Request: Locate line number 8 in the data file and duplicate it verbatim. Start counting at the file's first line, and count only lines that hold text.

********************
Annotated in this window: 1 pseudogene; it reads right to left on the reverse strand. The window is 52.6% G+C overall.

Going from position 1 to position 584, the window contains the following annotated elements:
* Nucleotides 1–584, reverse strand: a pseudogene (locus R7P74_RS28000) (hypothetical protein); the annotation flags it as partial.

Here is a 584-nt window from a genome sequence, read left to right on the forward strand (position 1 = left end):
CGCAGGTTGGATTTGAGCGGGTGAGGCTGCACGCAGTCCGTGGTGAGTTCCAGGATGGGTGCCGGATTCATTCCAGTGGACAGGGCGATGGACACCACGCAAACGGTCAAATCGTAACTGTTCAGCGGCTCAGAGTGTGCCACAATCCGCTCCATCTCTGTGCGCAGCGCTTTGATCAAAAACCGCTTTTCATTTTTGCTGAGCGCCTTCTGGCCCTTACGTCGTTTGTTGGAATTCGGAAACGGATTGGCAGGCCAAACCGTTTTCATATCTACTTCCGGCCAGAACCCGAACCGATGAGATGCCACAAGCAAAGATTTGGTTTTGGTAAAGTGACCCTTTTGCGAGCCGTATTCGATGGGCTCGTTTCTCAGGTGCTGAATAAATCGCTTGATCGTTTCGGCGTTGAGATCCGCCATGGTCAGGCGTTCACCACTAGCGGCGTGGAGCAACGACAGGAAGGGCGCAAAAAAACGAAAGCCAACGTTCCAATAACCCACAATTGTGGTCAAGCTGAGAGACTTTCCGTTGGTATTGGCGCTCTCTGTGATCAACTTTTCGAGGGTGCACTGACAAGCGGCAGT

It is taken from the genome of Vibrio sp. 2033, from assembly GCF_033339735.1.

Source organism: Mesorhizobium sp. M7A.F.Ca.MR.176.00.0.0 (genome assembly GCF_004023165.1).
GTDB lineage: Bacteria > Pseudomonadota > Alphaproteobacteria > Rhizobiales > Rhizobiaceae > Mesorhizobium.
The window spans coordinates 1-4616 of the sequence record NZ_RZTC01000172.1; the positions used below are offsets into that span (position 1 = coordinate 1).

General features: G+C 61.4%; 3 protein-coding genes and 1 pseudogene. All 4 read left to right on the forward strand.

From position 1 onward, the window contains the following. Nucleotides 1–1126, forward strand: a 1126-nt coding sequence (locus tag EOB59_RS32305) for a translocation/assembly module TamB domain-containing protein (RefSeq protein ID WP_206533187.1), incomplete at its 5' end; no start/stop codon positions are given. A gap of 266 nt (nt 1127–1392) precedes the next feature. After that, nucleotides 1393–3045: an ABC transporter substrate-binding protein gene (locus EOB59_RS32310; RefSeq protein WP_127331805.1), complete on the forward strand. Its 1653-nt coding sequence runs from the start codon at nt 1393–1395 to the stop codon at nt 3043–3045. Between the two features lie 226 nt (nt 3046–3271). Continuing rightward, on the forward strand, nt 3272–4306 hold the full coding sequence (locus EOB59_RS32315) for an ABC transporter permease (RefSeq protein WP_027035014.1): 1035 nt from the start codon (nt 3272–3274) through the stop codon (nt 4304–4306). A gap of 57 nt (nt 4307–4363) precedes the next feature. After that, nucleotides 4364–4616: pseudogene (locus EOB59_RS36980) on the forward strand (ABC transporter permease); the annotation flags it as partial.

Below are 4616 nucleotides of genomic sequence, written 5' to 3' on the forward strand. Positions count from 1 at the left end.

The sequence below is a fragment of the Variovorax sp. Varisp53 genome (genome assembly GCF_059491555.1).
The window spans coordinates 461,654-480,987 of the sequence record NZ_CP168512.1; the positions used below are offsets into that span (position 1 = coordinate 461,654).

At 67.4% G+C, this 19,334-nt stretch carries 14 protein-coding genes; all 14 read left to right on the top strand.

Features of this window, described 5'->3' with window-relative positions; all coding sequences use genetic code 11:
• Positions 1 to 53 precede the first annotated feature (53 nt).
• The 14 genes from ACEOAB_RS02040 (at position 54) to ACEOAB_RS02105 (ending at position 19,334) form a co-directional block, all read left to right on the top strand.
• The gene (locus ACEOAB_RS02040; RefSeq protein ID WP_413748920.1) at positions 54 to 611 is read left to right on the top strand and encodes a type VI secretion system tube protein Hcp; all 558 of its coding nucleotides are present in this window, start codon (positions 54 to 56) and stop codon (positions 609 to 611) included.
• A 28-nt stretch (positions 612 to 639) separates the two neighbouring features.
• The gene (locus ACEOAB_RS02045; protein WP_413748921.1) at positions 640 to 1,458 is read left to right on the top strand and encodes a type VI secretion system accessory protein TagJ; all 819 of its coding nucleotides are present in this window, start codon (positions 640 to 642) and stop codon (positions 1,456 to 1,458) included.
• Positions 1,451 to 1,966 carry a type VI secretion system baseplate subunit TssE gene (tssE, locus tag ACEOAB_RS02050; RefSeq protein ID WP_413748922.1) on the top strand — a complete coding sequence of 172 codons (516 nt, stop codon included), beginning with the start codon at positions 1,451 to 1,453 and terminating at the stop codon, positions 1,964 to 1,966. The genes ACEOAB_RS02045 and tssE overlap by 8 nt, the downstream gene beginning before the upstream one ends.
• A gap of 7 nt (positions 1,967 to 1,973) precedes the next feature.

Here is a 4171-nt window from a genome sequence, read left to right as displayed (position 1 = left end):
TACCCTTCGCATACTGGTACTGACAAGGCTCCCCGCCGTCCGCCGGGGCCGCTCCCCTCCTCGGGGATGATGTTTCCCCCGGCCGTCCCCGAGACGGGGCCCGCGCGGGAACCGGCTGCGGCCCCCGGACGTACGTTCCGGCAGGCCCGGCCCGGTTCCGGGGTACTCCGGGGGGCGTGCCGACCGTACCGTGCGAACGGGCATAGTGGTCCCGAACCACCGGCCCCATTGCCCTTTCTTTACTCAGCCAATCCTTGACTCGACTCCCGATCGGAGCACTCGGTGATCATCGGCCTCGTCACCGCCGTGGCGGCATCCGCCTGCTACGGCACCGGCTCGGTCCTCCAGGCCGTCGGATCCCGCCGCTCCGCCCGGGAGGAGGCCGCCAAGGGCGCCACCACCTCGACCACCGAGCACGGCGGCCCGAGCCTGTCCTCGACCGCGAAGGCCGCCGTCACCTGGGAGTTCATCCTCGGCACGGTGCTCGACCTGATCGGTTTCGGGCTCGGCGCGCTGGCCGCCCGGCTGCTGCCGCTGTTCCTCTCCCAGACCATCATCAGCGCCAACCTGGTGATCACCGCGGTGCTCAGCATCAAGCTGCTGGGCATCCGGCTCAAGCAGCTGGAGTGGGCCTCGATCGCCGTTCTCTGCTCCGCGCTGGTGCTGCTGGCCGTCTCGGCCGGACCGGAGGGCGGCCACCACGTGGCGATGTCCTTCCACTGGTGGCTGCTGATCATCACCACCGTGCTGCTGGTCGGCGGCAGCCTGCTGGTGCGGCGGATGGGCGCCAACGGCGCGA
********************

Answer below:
GTDB lineage: Bacteria > Pseudomonadota > Alphaproteobacteria > Rhizobiales > Rhizobiaceae > Mesorhizobium.